Dyslexic tales

Do you consider yourself disabled?

That is what I saw on a form I was filling out. Do I? I mean technically I am but to I consider myself disabled?

Oh, meet me in the street and you will see nothing. In fact you will probably notice nothing. I don’t blame anyone for not. I do not have a neon sign above my head flashing that there is a disability. And I’m almost forty which means I’ve lived with my issues for a long time, and have found out what makes me appear normal. And I use all the tricks I’ve learnt.

So what have I got?

  • Dyspraxia – basically I am clumsy. There isn’t a lot I can do about this, but you will never see me in high heels. I would probably break something, or me, if I ever tried to walk in them without a stick. Even in flat shoes I will still fall, but I tend to bounce.
  • Meares Irlen – this is a kicker since I draw. Everything I see is purple tinged due to the corrective tint on my glasses. I mean, it can make my art darker. My black shadow is pitch black and my lighter areas not so light.
  • Dyslexia – another kicker since when I’m not drawing I’m writing. Yes, I’m an author… But I’m lucky in that my mum used to be an English teacher so I have an editor on the doorstep. She doesn’t edit my posts, so bear with me for punctuation and grammar.
  • Asperger’s – yes I have mild autism. No you won’t notice. Why? Because I have worked hard to overcome it. I used to be unable to look at people when I talked to them. I would look anywhere but at someone. A friend helped me over a year to meet her eyes as we chatted. Then I moved back home and did it myself. Five years later it had become natural and now only when I’m really nervous or, if the person I’m talking to is angry, I won’t. Other wise I am normal.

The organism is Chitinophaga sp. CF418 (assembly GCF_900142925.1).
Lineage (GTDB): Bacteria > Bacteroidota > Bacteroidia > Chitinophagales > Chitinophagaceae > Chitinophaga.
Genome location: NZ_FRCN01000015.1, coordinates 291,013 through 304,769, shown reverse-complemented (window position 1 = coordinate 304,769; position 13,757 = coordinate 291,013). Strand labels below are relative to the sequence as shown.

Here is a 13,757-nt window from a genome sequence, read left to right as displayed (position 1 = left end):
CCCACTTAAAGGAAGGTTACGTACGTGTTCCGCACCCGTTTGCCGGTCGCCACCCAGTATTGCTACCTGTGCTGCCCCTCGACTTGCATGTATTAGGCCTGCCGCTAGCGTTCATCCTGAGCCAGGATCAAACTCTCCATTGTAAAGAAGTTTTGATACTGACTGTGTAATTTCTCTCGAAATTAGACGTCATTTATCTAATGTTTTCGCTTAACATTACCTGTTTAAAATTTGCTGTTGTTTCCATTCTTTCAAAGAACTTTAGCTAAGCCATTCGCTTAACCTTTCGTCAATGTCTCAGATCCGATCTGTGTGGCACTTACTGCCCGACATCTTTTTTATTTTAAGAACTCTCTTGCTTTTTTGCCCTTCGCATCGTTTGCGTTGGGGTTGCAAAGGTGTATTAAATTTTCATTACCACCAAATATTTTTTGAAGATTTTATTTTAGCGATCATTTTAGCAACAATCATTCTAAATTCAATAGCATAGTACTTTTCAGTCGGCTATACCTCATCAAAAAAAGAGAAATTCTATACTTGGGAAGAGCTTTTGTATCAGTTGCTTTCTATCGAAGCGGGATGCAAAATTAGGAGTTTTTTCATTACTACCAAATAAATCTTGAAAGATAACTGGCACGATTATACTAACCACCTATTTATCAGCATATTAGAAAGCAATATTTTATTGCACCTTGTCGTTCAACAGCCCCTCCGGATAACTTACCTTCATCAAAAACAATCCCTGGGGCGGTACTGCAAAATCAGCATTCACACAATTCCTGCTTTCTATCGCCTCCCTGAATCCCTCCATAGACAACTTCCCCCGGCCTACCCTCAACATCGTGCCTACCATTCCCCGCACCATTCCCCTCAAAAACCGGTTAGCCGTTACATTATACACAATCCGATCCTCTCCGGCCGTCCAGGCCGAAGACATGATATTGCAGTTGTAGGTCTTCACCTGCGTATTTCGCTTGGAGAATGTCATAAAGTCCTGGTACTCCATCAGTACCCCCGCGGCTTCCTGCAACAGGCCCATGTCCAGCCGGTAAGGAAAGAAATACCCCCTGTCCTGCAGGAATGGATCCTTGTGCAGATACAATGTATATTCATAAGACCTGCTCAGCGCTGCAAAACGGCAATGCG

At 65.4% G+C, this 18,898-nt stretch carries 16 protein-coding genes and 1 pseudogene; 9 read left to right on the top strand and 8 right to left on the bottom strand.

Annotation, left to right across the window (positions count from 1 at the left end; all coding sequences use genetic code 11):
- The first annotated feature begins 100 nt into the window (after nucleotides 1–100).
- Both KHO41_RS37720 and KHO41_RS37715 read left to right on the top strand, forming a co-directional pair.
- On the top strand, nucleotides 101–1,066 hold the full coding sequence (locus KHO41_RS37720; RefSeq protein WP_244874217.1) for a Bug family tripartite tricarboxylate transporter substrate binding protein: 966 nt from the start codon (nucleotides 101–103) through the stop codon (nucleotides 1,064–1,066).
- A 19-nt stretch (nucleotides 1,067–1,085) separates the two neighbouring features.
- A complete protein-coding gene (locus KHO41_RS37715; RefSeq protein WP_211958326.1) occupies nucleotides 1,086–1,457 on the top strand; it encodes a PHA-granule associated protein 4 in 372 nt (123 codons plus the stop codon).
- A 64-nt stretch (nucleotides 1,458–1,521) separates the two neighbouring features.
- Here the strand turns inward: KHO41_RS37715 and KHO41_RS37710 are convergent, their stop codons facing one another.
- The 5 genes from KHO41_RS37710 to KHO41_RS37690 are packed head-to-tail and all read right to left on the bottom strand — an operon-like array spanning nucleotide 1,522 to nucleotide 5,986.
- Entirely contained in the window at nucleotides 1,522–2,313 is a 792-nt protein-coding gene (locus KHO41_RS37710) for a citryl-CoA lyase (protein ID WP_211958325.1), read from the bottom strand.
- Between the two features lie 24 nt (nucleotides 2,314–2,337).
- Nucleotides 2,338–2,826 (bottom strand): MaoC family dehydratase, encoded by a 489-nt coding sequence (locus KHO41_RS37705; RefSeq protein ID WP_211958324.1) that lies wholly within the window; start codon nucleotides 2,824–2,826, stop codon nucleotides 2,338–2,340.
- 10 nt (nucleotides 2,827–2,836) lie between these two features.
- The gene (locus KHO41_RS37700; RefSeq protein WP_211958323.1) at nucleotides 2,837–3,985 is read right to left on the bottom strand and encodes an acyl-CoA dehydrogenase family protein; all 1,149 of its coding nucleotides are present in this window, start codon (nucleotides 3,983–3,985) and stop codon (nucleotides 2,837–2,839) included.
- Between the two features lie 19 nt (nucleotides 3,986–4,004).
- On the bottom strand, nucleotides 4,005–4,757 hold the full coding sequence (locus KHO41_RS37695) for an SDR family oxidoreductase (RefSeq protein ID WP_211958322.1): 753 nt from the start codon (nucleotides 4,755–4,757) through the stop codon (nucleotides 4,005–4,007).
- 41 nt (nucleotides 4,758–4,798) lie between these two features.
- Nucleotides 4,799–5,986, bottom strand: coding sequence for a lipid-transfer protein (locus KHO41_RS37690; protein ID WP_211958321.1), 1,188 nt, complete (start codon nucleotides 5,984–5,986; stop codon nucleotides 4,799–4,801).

Of course you might also find me aloof. Think about being in a world that is a little confusing and being encased in a bubble. You can breach the bubble but it takes effort from you and the other person you are with. That is what my interactions are like. To be afraid to have a cuddle, but to crave it completely. And that is the irony. Despite the autism I want to be touched and held. I want to be kissed and worshiped, but I can’t ask. My bubble won’t allow it. Of course I’m getting better. Play nights are great. You have to ask to try something. I’m hoping that eventually my bubble will disappear. I just hope it happens before I’m eighty…

So, back to the form:
Do you consider yourself disabled? Yes or No.

Which should I pick? I have a certificate that says I am mentally disabled with a variety of learning disabilities…

Yeah, right. I’m not. Not in the least.

With a grin I tick the No box. I may technically be disabled but do I consider myself to be? No, not in the least. I am me and no amount of labels will change that. I do not feel disabled, so I can’t be.

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10 thoughts on “Do you consider yourself disabled?

  1. What a stupid question! Surely it would be better to ask if there is any support you need rather than asking you to label yourself.
    I consider you to be you – an individual with needs and aspirations and gifts and emotions. And that’s enough labelling!

  2. You’ve done a great job of adapting :-).

    The hardest part (I think), when you’ve learned to live with & adapt, is when people don’t understand when disabilities give you difficulty. I deal with that a lot between me, hubby, and son (for different reasons with each).

  3. I have Dyspraxia as well! and when watching women strut so elegantly in their high heels that make a 5,6 lady almost the same height as me (I’m 6,2-6,3!) whilst stumbling round in my Timber lands I often wonder how they pull it off! I don’t think I make it obvious either, its not tattooed or branded on me and people don’t set off alarms when I walk into shops with breakable objects in them and I’m even allowed in kitchens now.
    Good post, just recently published one of my own on living with Dyspraxia and would love to get your thoughts if you have time.

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